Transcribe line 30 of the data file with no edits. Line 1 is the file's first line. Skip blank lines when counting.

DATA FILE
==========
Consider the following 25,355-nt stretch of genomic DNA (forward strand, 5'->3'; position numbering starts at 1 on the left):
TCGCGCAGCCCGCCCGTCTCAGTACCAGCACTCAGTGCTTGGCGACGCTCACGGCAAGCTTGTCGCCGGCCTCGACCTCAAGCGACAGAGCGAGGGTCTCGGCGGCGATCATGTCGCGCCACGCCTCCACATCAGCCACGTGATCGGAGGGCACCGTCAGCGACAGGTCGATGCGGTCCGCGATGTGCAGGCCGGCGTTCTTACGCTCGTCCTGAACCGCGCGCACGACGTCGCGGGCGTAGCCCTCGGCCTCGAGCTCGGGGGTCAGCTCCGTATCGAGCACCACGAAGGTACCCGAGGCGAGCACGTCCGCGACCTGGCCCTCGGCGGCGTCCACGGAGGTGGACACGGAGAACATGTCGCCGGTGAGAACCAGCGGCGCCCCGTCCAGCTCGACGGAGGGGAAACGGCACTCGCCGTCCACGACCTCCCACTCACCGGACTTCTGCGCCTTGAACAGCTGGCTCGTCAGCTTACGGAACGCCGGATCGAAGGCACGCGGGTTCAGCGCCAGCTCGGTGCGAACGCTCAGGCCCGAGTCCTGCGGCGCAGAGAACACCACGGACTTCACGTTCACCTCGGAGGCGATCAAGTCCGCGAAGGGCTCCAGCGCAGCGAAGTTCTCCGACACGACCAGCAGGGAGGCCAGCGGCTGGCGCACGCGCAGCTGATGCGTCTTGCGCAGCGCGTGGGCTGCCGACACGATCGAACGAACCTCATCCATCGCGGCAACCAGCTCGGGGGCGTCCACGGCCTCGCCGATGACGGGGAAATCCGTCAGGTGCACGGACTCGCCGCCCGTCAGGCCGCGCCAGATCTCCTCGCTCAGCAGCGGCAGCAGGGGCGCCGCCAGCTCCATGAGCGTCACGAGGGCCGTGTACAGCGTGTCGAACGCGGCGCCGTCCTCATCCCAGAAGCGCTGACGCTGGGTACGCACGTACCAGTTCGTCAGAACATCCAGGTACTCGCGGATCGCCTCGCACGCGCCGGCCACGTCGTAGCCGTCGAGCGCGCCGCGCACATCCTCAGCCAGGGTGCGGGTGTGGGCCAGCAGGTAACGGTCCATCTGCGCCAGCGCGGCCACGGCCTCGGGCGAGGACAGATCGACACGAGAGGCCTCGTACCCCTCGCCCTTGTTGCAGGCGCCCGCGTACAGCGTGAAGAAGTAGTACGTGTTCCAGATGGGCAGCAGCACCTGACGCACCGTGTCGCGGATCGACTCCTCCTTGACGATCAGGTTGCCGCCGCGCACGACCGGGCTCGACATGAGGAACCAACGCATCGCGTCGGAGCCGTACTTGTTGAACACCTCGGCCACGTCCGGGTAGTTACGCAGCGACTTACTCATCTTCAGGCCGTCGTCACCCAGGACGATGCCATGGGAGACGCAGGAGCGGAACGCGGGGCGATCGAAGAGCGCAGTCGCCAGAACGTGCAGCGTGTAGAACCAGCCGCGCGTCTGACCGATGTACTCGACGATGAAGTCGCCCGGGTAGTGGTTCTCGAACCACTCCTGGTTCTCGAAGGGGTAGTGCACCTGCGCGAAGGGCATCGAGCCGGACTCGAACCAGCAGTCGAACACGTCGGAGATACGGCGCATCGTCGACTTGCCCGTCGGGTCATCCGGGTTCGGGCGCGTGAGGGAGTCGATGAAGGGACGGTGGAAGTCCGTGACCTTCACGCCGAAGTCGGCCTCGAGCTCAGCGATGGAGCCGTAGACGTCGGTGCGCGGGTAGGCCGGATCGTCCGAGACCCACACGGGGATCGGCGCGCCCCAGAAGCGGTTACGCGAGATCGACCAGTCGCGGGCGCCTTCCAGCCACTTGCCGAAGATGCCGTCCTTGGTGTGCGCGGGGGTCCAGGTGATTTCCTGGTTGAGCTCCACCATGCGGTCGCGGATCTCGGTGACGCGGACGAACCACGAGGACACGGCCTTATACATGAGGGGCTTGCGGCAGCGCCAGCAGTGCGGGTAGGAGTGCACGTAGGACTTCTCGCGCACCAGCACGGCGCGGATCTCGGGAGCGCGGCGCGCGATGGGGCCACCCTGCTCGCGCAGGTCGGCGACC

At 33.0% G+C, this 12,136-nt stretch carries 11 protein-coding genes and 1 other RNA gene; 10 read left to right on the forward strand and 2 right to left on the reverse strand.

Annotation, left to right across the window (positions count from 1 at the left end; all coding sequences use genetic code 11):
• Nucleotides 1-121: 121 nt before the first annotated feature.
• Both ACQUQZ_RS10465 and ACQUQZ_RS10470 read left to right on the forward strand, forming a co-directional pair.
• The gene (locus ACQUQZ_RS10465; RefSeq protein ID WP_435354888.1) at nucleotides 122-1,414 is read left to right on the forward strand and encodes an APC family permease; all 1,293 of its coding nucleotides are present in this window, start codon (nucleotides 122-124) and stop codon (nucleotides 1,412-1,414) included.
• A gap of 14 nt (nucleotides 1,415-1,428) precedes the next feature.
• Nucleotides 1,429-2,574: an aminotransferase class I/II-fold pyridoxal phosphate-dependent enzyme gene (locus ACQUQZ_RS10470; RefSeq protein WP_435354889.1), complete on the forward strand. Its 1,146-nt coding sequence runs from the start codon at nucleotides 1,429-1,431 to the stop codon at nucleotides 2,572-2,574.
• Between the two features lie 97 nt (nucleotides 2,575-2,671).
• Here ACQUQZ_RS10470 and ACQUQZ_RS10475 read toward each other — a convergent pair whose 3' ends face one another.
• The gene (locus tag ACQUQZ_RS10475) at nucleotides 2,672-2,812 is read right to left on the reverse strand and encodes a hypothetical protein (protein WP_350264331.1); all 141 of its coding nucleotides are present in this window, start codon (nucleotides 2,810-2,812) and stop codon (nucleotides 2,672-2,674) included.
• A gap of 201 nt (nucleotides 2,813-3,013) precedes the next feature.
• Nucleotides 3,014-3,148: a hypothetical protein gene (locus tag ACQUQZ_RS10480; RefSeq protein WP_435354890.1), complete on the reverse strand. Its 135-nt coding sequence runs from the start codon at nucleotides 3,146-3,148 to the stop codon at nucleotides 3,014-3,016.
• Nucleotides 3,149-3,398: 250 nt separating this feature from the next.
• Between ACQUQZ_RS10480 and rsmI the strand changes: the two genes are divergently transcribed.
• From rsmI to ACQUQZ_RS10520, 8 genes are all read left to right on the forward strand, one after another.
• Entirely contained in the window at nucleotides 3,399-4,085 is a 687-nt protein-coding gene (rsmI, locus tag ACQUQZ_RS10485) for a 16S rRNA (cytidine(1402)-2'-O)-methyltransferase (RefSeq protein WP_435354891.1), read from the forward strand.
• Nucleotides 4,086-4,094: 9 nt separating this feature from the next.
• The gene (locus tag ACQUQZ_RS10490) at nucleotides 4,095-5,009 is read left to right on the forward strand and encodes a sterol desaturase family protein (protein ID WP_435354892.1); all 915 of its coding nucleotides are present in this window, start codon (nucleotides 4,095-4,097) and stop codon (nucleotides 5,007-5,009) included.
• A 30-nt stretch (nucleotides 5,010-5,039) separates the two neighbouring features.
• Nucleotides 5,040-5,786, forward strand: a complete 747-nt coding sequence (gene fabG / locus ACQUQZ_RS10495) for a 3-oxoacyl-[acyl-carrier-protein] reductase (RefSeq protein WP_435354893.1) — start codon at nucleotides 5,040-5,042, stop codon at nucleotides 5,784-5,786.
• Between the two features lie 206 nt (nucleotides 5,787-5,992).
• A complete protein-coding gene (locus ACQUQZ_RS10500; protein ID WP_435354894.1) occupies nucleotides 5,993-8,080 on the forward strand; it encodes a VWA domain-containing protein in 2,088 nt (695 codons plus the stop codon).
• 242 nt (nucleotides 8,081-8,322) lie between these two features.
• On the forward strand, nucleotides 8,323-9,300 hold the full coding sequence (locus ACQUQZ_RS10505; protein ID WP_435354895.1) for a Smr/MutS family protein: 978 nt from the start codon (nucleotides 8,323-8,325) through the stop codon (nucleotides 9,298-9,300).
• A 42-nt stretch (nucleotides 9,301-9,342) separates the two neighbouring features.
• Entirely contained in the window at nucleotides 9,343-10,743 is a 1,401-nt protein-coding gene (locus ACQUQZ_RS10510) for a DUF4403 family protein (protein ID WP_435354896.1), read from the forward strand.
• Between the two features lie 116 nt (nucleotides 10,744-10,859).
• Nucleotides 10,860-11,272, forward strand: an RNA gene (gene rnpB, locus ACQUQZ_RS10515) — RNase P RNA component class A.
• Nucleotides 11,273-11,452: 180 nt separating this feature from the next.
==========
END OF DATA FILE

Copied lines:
• Nucleotides 10,860-11,272, forward strand: an RNA gene (gene rnpB, locus ACQUQZ_RS10515) — RNase P RNA component class A.